Is Aging Now Fashionable?

Never before have we embraced the natural cycle of life as we are doing now.

Ageless means “being of all generations”

To want to look youthful is not an issue; masking it behind a facade of fear is. Acknowledging what prevents us from owning our years is essential. We are all aging — every one of us, every minute of every day. We will never be chronologically younger than we are at this moment. The good news is how we handle it will determine if we grow old or if we become ageless. Becoming ageless happens when we shift our perspective.

This shift is happening. We are entering a new era: the fashion of aging. Never before have we embraced the natural cycle of life as we are doing now.

As a young woman, I admired women who went grey. They had an aura of wisdom and youthful curiosity. I wanted to know what allowed them to be so confident and free.


Years later, as my grey began to appear, I lacked the courage to let it show. Ageism is rampant in the world in which I work. I have been a commercial casting director in Los Angeles for more than 30 years. In this image- and youth-oriented business, was I endangering my livelihood if I allowed my age to show? In the realm of advertising, as you approach 50 you are looking at the exit door.

So, I colored grey. Momentarily I felt better, and yet I felt like a charlatan for hiding — the dread of exposure was always hanging over me. When I finally decided to let my grey shine, my friends were shocked. The need to come to terms with my aging was crucial for my journey of self-realization. Acceptance of who I am was imperative. I needed to face myself without shame. It was not easy. At times, I was unrecognizable to myself. 

Grey Hair in Fashion

A current trend in fashion, spearheaded by young men and women, is to color their hair grey. They see the beauty in what those experiencing the transition see as appalling. The door has opened for those who have been hiding behind the facade of youth.

Forerunners to the Fashion of Aging

The secret those women knew so many years ago was that they did not need society’s permission. They followed the course of nature, flowing with the change of seasons, understanding the power of renewal, regrowth, and resilience.

The energy they exuded crossed generations. There is nothing more attractive or sexy than someone living their truth. Those women were the forerunners to the fashion of aging. They were setting the stage for us. But society still had a stranglehold on our perceptions. The time to challenge those perceptions has arrived.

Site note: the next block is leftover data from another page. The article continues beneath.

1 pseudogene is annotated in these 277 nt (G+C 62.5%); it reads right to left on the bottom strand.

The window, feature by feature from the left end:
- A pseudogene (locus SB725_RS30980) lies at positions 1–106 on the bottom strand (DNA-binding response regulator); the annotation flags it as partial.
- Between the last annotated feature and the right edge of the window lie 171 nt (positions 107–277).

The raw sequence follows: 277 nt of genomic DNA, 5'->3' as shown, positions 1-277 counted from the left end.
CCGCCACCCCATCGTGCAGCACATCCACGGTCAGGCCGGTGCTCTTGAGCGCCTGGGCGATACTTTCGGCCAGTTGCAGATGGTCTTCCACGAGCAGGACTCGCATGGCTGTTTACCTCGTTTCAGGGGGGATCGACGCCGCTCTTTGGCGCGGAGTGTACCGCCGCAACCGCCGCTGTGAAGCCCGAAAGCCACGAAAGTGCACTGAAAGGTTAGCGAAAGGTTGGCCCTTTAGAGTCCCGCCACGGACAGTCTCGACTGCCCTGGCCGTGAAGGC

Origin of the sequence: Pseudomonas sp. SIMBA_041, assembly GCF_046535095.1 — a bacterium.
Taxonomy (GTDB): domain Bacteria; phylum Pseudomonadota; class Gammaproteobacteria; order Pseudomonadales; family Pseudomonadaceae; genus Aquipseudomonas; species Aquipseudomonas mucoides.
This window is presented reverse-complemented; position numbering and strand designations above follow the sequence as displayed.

Letting Go of Society’s Stigma About Aging

However, we don’t suddenly become fashionable. First, we need to let go of our acceptance of society’s stigma about aging. The judgment happens slowly. We barely realize it is happening at all. There is a sense of irrelevance, an almost imperceptible fading. Then one day, we are shrouded in a veil of invisibility. Yet, it is not about who we are. It is about how our culture imposes its prejudice of age upon us.

Many women resist the aging process; holding onto perceived youth, they shield the truth of reality from themselves. They have not made peace with their reflection in the mirror. When I decided to follow the course of nature and let my hair grey, I let go of pressures that I hadn’t realized I was carrying around — pressures of how I was taught to be.

I am not advocating all women to go grey; it is a personal choice, just like our wardrobe. Yet, for me, it was a gateway to my authentic self. Evidence of my aging was a badge that said I could be and do as I wished. I no longer needed permission to be me. It was liberating.

To become who we are meant to be means to let go of who we once were. We can stand tall with pride, wearing the scars of our experiences and our grey as evidence of our being. With grace and acceptance, the becoming is effortless.

Charisse Glenn: Casting Director, International Equestrian and Creator of The Let Go 
I am an advocate for being who we are at any age. Today is the youngest we will ever be again.
Photo credit: James Reese
HMU: Joanna Wood



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